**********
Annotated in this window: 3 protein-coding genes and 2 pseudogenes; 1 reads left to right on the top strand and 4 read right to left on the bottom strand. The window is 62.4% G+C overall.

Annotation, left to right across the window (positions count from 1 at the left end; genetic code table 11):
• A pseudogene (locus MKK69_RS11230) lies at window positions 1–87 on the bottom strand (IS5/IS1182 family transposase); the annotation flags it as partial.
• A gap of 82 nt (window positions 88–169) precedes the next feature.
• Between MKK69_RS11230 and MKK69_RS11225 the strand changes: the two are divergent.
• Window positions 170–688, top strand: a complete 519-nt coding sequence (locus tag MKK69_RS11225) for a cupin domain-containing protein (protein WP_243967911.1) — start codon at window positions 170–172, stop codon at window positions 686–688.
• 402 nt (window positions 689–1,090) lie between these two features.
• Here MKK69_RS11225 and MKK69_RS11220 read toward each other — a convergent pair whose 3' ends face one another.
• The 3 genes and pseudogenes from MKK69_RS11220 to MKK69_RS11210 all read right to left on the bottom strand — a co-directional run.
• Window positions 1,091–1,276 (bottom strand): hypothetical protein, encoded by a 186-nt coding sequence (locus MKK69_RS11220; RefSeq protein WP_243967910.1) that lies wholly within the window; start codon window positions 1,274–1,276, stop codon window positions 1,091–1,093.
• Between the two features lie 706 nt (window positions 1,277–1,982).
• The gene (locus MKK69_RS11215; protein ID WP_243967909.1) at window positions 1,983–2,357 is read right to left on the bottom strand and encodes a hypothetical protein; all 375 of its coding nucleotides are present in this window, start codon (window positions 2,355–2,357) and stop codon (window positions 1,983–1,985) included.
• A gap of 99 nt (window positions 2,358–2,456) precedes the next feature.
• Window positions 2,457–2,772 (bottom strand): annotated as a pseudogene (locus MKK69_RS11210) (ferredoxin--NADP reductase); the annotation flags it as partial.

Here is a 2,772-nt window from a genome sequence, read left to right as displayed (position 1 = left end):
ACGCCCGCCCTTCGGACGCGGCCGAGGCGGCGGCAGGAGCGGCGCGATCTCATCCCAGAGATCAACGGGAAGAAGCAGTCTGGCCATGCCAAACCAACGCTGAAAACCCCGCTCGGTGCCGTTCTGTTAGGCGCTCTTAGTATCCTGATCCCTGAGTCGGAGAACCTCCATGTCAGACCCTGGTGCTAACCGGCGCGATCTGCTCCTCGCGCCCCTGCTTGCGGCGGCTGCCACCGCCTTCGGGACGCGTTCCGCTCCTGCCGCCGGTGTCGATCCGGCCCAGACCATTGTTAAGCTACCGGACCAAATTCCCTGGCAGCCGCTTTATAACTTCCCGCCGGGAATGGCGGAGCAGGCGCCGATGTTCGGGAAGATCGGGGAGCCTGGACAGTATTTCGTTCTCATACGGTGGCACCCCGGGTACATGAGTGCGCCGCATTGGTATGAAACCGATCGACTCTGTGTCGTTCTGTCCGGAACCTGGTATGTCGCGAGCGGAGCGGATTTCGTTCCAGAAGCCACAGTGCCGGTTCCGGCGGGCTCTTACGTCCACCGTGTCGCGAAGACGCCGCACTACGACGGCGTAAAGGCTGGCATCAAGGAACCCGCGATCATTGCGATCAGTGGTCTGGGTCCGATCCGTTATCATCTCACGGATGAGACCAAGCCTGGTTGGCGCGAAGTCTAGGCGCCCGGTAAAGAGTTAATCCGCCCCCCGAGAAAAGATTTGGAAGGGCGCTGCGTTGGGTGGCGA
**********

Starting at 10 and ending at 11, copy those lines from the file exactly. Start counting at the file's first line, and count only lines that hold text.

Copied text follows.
• Window positions 1,091–1,276 (bottom strand): hypothetical protein, encoded by a 186-nt coding sequence (locus MKK69_RS11220; RefSeq protein WP_243967910.1) that lies wholly within the window; start codon window positions 1,274–1,276, stop codon window positions 1,091–1,093.
• Between the two features lie 706 nt (window positions 1,277–1,982).